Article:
Lately I have been thinking about habits. My context has changed– new city, new school year, new degree program, new people– and I think it’s natural to feel like my life right now is a bit of a blank slate. The new environment makes it easy to establish a fresh set of habits. Some patterns will undoubtedly remain the same…I’ve been a bit of an old lady in my sleep habits since high school and I doubt I’ll suddenly become a night owl. Mostly I have been considering academic habits and which ones I’d like to keep or change.
At a bioinformatics workshop workshop I attended this summer, I was in the middle of one of those deeply satisfying science conversations (you know, the ones that leave you full of ideas and happiness) with one of the instructors and he made a comment that really resonated with me. I forget the exact context, but he said that focus and discipline were tremendously important for doing quality science. I think he also noted that these qualities are often difficult to come by. I look forward to work every day and I love doing science, but I think this is still important. It’s a phrase to remind myself of when I am working and get distracted, like “Be here now” for meditation. Focus and discipline.
I’ve been mulling over the concept ever since, and it’s reflected in some of the new habits I’m trying out:
I work best in the morning, so I treat 8:00ish to after lunch with particular respect. I turn my phone off as soon as I get to my office. No emails, no texts, and no tweets get through to me. Everything except academic websites (Google Scholar, libraries, etc) gets automatically blocked on my browser, and I often shut down my laptop if I only have reading to do. It seems silly that I have to do this…except I do. Otherwise, the need for novelty is overwhelming whenever I experience mental resistance. (For more thoughts along these lines, take a look at Boost your productivity: Cripple your technology, an old post from Cal Newport on his focus-centric grad school schedule, and this xkcd comic and follow-up blog post about inserting some serious delayed satisfaction in distraction-seeking.)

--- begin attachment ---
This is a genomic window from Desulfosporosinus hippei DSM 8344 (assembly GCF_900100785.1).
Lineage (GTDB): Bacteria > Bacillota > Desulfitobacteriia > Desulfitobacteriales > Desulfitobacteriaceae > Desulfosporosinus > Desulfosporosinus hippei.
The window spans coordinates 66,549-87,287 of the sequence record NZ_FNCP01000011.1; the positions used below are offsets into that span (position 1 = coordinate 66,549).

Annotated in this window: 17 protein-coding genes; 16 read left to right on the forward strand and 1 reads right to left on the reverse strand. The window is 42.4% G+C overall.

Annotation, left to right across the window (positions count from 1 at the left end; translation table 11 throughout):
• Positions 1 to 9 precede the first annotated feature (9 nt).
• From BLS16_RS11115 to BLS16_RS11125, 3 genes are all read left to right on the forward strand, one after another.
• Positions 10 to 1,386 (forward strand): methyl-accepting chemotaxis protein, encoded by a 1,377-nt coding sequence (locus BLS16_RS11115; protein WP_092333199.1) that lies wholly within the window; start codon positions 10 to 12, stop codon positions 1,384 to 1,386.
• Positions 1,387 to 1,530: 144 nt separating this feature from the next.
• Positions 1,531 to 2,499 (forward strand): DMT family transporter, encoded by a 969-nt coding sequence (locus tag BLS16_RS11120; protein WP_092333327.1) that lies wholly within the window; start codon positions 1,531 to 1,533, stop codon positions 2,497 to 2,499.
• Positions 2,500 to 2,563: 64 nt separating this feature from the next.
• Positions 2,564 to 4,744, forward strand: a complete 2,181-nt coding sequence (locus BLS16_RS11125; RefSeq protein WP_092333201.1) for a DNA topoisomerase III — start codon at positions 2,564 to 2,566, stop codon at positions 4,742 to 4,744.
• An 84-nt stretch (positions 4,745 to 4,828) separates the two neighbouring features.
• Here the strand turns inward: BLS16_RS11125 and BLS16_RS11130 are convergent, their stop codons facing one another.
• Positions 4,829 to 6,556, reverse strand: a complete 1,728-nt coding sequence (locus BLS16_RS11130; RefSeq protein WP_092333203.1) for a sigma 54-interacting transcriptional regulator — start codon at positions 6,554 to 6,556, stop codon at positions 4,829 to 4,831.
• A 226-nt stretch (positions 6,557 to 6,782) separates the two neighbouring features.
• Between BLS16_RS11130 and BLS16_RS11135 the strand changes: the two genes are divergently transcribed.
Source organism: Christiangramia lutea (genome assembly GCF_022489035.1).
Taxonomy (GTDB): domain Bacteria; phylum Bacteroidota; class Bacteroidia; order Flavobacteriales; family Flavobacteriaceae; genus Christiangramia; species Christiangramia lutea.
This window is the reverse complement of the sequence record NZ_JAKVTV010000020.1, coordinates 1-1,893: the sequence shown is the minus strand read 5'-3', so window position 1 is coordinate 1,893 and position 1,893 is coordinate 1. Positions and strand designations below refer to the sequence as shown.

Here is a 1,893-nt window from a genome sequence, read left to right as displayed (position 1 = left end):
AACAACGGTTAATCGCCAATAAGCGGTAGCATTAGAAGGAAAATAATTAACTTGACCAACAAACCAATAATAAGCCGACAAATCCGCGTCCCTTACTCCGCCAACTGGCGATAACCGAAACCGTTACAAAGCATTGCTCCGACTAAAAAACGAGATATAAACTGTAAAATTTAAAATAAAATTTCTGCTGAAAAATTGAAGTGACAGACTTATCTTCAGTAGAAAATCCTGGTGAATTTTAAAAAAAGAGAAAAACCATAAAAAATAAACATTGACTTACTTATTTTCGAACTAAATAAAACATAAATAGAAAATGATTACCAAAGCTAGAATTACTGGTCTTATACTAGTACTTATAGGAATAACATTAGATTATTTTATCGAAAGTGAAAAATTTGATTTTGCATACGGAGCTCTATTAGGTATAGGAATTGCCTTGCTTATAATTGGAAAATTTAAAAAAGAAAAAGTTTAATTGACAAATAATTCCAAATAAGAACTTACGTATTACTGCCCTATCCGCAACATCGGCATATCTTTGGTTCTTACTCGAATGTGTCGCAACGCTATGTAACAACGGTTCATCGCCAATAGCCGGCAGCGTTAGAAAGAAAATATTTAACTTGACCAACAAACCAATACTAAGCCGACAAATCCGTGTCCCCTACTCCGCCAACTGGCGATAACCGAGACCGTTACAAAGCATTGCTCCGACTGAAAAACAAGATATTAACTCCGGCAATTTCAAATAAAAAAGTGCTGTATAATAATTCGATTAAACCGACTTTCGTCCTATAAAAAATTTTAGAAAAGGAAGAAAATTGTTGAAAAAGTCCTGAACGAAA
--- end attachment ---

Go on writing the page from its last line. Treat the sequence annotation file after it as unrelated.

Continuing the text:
For after lunch, I’m still experimenting, but I am generally a lot more relaxed about focus. Often this is when I’ll accomplish little things (email, jump through administrative hoops, check out library books) or succumb to semifrequent internet browsing. I also have a few classes and other departmental things to attend.
I read a lot more, and with intent. In moving from a palebiology focus on biogeography and skeletal anatomy to more of a modern biomechanics research area, I have some serious learning to do. A set goal of X papers per week helps me formalize the process, push myself to become familiar with the literature, and feels good when the tally marks start adding up. I’m also making an effort to read one science book per week, whether it’s more historical, a collection of essays, or a short textbook. Last week I read In the Light of Evolution, a really wonderful collection of essays that somehow manage to be very educational, funny, and poignant, often all at the same time. This week I’m working on This View of Life, from paleontologist G.G. Simpson.
This one relates only indirectly to academic productivity, but I now use a bike for the majority of my transportation. It’s good for me, good for the environment, and I get to go faster than cars half the time, even if riding on Cambridge streets is a little terrifying sometimes. I say it indirectly relates to academics because exercise = a happier, more focused me, so really it does contribute.
These are the major three habit changes I’ve instituted. Time will tell how well they hold up – it’s easy to make a change in the first few weeks of classes and the real test will be if I’m still doing all of this come December. So far, so good.